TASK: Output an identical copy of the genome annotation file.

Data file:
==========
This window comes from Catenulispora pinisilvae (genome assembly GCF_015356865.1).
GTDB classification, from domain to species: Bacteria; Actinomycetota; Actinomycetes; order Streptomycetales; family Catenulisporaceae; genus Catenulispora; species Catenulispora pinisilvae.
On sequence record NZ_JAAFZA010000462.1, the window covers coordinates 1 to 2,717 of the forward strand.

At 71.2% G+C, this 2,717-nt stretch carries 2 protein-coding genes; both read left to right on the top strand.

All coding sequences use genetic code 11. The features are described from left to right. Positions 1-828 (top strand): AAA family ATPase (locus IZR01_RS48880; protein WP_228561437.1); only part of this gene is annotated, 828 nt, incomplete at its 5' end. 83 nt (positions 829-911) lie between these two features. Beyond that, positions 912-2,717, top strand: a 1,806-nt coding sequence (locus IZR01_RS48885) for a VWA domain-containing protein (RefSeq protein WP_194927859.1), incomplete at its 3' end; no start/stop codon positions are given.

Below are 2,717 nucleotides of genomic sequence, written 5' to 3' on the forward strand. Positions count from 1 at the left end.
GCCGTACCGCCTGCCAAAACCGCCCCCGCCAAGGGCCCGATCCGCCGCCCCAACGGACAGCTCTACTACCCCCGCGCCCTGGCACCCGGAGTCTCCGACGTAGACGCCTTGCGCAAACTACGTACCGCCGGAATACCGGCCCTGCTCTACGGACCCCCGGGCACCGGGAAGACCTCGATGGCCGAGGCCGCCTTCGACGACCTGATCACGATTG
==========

This window comes from Catenulispora pinisilvae (genome assembly GCF_015356865.1).
GTDB classification, from domain to species: Bacteria; Actinomycetota; Actinomycetes; order Streptomycetales; family Catenulisporaceae; genus Catenulispora; species Catenulispora pinisilvae.
On sequence record NZ_JAAFZA010000462.1, the window covers coordinates 1 to 2,717 of the forward strand.

At 71.2% G+C, this 2,717-nt stretch carries 2 protein-coding genes; both read left to right on the top strand.

All coding sequences use genetic code 11. The features are described from left to right. Positions 1-828 (top strand): AAA family ATPase (locus IZR01_RS48880; protein WP_228561437.1); only part of this gene is annotated, 828 nt, incomplete at its 5' end. 83 nt (positions 829-911) lie between these two features. Beyond that, positions 912-2,717, top strand: a 1,806-nt coding sequence (locus IZR01_RS48885) for a VWA domain-containing protein (RefSeq protein WP_194927859.1), incomplete at its 3' end; no start/stop codon positions are given.

Below are 2,717 nucleotides of genomic sequence, written 5' to 3' on the forward strand. Positions count from 1 at the left end.
GCCGTACCGCCTGCCAAAACCGCCCCCGCCAAGGGCCCGATCCGCCGCCCCAACGGACAGCTCTACTACCCCCGCGCCCTGGCACCCGGAGTCTCCGACGTAGACGCCTTGCGCAAACTACGTACCGCCGGAATACCGGCCCTGCTCTACGGACCCCCGGGCACCGGGAAGACCTCGATGGCCGAGGCCGCCTTCGACGACCTGATCACGATTG